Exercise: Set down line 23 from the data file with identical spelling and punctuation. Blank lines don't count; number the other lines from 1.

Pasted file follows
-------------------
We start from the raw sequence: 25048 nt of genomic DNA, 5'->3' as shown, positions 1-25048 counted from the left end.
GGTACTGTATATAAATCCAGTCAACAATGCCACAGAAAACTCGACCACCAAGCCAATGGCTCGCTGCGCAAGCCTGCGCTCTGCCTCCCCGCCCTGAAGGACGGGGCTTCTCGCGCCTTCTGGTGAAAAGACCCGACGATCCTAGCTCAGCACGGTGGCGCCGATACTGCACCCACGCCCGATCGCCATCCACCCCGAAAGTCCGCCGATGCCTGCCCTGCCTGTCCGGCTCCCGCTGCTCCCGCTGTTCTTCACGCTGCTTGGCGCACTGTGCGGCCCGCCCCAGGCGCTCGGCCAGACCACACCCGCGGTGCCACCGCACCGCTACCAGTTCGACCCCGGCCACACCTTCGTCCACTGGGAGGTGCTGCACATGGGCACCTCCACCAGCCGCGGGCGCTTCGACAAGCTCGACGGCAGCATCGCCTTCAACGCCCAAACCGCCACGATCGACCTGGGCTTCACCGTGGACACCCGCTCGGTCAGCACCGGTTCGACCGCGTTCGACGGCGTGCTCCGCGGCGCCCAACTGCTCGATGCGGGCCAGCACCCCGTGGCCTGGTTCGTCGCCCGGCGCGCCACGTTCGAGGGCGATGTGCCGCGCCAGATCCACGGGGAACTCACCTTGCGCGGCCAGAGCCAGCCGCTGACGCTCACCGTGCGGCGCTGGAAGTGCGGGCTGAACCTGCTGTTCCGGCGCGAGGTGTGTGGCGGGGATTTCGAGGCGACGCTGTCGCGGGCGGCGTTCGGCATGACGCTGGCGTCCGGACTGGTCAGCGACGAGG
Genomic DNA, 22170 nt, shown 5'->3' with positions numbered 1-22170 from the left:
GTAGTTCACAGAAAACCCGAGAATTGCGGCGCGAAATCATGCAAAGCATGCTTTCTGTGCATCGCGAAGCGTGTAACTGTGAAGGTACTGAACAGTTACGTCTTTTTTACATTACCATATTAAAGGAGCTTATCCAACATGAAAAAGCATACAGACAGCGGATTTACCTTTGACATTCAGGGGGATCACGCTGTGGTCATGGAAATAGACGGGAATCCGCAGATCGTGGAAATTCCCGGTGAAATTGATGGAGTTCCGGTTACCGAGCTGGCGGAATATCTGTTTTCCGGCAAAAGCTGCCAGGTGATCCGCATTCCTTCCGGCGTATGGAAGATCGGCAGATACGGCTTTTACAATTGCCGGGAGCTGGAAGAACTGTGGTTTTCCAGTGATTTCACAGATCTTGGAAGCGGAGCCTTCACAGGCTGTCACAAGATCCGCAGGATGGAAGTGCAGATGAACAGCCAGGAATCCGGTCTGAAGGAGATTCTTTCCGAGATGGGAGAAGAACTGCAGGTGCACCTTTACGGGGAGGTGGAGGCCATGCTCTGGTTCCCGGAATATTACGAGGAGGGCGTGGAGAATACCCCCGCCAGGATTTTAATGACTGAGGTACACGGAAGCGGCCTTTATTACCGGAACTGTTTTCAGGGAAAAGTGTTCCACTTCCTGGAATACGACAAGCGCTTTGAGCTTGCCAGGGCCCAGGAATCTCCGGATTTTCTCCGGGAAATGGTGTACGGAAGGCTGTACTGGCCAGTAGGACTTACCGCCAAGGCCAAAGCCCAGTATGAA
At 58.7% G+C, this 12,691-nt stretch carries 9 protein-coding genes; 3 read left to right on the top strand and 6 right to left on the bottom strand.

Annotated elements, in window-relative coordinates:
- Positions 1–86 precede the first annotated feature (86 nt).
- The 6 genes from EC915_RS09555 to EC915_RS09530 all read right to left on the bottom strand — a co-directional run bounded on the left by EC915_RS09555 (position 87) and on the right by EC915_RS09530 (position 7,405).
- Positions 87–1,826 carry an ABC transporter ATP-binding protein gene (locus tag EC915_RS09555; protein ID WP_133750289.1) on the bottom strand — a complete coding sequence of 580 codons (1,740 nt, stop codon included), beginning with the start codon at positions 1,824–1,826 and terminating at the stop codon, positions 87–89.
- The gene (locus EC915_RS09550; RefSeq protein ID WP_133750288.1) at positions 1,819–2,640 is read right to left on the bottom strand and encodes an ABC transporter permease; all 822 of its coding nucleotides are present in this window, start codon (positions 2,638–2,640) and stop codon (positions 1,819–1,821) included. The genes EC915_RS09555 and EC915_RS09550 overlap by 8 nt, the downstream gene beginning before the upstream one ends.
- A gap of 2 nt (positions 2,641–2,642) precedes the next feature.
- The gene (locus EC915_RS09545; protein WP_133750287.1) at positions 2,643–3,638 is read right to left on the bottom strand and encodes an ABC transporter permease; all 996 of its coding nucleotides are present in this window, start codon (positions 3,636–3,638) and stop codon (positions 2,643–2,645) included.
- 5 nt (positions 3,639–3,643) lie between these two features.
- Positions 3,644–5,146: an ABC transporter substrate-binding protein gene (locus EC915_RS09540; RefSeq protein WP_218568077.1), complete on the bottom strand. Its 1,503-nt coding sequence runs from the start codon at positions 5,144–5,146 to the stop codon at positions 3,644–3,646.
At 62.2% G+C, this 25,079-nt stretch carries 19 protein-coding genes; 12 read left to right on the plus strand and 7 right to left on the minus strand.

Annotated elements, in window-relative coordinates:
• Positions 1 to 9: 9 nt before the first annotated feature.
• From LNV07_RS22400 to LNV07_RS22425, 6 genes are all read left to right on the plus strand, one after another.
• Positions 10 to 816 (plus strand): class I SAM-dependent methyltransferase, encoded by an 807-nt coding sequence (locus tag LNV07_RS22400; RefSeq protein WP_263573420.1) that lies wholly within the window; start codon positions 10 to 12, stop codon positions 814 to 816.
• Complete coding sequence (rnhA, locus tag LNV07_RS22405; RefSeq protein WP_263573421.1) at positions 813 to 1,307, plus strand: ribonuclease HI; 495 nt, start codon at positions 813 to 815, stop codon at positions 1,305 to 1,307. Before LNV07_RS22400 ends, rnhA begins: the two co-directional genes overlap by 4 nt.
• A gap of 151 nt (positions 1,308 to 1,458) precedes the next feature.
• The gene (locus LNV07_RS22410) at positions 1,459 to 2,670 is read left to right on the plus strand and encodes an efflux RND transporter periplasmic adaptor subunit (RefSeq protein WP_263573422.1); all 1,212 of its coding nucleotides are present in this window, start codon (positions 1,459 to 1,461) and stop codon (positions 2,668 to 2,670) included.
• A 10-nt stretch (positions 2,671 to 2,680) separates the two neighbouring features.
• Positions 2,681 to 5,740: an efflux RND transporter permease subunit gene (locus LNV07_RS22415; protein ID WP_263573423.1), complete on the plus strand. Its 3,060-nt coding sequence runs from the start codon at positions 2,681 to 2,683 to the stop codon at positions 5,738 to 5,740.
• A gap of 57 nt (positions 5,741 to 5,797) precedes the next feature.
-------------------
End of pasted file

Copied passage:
• A 10-nt stretch (positions 2,671 to 2,680) separates the two neighbouring features.